Up until recently, I’ve always held that Buddhism was a religion and that Buddha was a god. Or, at least I believed he was worshiped or adored as a god. However, now I’ve come to the understanding that Buddhism can also be viewed as a philosophy and not just a religion—contrary to Buddhists’ outward expressions of worship that I’ve had opportunity to witness on several occasions. In theory, Buddhism may be a philosophy and/or psychology but in practice it has all the appearances of a religion.
I’ve also come to the realization that the word “Buddha” is actually a title meaning “awakened one” or “the enlightened one.” In most Buddhist traditions the first awakened one was Siddhartha Gautama who was born in 623 B.C. in the sacred area of Lumbini located in the plains of southern Nepal, according to most scholars. Today, when people refer to the Buddha, they are actually referring to Siddhartha Gautama, the Supreme Buddha.
Interestingly, Siddhartha Gautama never claimed to be a prophet or a god (deity). This is the argument adherents use to excuse their beliefs as not being pertaining to a religion because Buddhists don’t believe in a supreme being. Since Buddhists don’t believe in a supreme or higher being, it follows that when Buddha spoke, he spoke of himself and not of any other person or deity.
While the Buddha ‘preached’ doctrine to his followers (disciples) he wasn’t dogmatic concerning his teachings. Buddhism isn’t truth, to the contrary, it is the search for truth. Buddhists are required to come to the truth (enlightenment) through their own efforts in order to arrive at what they themselves understand to be the truth.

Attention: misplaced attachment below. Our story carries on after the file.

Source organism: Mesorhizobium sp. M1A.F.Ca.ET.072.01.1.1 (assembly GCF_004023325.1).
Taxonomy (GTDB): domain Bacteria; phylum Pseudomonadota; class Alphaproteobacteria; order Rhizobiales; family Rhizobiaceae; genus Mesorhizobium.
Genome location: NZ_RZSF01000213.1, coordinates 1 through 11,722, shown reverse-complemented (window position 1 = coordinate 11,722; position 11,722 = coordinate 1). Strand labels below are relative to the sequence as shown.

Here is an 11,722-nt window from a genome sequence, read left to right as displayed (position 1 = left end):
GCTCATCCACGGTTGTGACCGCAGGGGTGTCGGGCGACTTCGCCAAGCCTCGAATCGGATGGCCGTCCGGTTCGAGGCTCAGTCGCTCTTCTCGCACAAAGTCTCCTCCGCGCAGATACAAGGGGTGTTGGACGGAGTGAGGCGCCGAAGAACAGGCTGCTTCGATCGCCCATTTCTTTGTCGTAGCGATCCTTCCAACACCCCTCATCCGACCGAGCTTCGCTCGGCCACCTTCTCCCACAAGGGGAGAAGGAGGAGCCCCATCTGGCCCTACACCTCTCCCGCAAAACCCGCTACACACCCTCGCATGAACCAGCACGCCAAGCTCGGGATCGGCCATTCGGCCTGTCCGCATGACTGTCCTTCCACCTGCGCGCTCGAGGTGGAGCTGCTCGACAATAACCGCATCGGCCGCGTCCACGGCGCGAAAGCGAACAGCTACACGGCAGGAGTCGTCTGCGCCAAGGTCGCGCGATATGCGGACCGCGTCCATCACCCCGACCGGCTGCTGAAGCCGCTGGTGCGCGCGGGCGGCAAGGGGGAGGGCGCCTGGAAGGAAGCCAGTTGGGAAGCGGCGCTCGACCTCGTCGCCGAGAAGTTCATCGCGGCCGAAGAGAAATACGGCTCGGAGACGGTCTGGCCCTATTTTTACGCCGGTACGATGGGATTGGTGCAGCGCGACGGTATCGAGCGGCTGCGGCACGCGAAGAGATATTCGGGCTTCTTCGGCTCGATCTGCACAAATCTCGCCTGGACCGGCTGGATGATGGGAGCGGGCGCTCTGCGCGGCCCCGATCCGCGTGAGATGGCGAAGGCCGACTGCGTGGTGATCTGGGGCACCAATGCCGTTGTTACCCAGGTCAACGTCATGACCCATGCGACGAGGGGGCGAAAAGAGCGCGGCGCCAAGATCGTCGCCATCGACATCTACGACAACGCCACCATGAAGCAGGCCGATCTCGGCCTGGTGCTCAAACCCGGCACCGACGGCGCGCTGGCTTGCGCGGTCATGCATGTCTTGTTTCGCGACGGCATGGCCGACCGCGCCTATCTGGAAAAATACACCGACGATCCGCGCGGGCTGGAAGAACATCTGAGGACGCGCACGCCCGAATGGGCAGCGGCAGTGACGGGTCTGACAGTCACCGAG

As it stands, the ultimate goal of all Buddhists is to achieve enlightenment which is arriving at the truth that frees one from suffering. According to Ian Tuhovsky in his Kindle book, Buddhism Beginner’s Guide: Bringing Peace and Happiness to Your Everyday Life, we are the cause of our own suffering1 and that suffering can be overcome by simply having the right view or right perspective of reality.2 This is an integral part of Dharma. But what is Dharma?
Permit me to define Dharma using an analogy with Christianity. If Dharma is considered to be the “right way” then Dharma is “the way, and the truth, and the life” (John 14:6 NASB) for Buddhists.
It doesn’t take a whole lot of research to learn that Siddhartha Gautama is credited with achieving “full realization”3 of reality or truth which elevated him to the status or title of Buddha. Most sites that discuss this achieving “full realization” concept do so in esoteric terms. That is, they tend to imply that in order for the traveler on the Path to Enlightenment to reach Nirvana, the traveler must first have reached Nirvana. Or, put simply, “You’ll know it when you get there.”
But what is truth? The ancient world was preoccupied with its search for truth; we know this was true in biblical times because Jesus, during His trial, claimed that He came into this world “to testify to the truth.” Pilate’s response to Jesus was “What is truth?” (John 18:37-38). Of course, Jesus was referring to the truth that is GOD. For the Christian, the only path to enlightenment is to know GOD.